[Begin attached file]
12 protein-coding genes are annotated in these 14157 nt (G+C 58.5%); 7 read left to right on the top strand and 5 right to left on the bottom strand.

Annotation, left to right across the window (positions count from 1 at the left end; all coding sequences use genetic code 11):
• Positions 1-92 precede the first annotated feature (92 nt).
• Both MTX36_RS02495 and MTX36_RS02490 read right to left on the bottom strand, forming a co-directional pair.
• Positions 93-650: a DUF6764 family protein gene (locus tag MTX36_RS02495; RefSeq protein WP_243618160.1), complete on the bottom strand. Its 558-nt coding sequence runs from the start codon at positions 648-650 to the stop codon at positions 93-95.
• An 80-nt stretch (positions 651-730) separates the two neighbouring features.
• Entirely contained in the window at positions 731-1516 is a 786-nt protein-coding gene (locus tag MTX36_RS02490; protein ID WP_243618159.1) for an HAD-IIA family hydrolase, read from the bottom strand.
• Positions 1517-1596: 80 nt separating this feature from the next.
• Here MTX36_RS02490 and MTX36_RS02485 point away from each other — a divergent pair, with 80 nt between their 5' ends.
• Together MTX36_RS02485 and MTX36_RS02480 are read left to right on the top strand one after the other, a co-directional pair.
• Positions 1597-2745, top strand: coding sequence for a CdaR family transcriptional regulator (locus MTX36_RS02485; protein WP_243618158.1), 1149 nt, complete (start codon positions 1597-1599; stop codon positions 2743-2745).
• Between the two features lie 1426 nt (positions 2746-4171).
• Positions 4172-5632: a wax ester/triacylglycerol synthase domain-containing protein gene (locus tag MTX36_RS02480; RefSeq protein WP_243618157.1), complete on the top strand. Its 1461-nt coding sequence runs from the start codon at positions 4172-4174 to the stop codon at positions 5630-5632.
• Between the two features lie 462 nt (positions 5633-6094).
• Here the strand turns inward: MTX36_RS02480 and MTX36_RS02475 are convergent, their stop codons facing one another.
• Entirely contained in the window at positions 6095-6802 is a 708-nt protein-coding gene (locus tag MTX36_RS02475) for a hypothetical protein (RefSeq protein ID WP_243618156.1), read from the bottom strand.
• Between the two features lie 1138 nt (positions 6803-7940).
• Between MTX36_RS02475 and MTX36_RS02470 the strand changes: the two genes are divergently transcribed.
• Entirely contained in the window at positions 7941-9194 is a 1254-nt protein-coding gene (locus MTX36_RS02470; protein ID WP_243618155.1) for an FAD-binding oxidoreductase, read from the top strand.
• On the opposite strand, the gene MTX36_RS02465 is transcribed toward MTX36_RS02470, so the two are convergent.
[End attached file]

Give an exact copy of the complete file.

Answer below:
12 protein-coding genes are annotated in these 14157 nt (G+C 58.5%); 7 read left to right on the top strand and 5 right to left on the bottom strand.

Annotation, left to right across the window (positions count from 1 at the left end; all coding sequences use genetic code 11):
• Positions 1-92 precede the first annotated feature (92 nt).
• Both MTX36_RS02495 and MTX36_RS02490 read right to left on the bottom strand, forming a co-directional pair.
• Positions 93-650: a DUF6764 family protein gene (locus tag MTX36_RS02495; RefSeq protein WP_243618160.1), complete on the bottom strand. Its 558-nt coding sequence runs from the start codon at positions 648-650 to the stop codon at positions 93-95.
• An 80-nt stretch (positions 651-730) separates the two neighbouring features.
• Entirely contained in the window at positions 731-1516 is a 786-nt protein-coding gene (locus tag MTX36_RS02490; protein ID WP_243618159.1) for an HAD-IIA family hydrolase, read from the bottom strand.
• Positions 1517-1596: 80 nt separating this feature from the next.
• Here MTX36_RS02490 and MTX36_RS02485 point away from each other — a divergent pair, with 80 nt between their 5' ends.
• Together MTX36_RS02485 and MTX36_RS02480 are read left to right on the top strand one after the other, a co-directional pair.
• Positions 1597-2745, top strand: coding sequence for a CdaR family transcriptional regulator (locus MTX36_RS02485; protein WP_243618158.1), 1149 nt, complete (start codon positions 1597-1599; stop codon positions 2743-2745).
• Between the two features lie 1426 nt (positions 2746-4171).
• Positions 4172-5632: a wax ester/triacylglycerol synthase domain-containing protein gene (locus tag MTX36_RS02480; RefSeq protein WP_243618157.1), complete on the top strand. Its 1461-nt coding sequence runs from the start codon at positions 4172-4174 to the stop codon at positions 5630-5632.
• Between the two features lie 462 nt (positions 5633-6094).
• Here the strand turns inward: MTX36_RS02480 and MTX36_RS02475 are convergent, their stop codons facing one another.
• Entirely contained in the window at positions 6095-6802 is a 708-nt protein-coding gene (locus tag MTX36_RS02475) for a hypothetical protein (RefSeq protein ID WP_243618156.1), read from the bottom strand.
• Between the two features lie 1138 nt (positions 6803-7940).
• Between MTX36_RS02475 and MTX36_RS02470 the strand changes: the two genes are divergently transcribed.
• Entirely contained in the window at positions 7941-9194 is a 1254-nt protein-coding gene (locus MTX36_RS02470; protein ID WP_243618155.1) for an FAD-binding oxidoreductase, read from the top strand.
• On the opposite strand, the gene MTX36_RS02465 is transcribed toward MTX36_RS02470, so the two are convergent.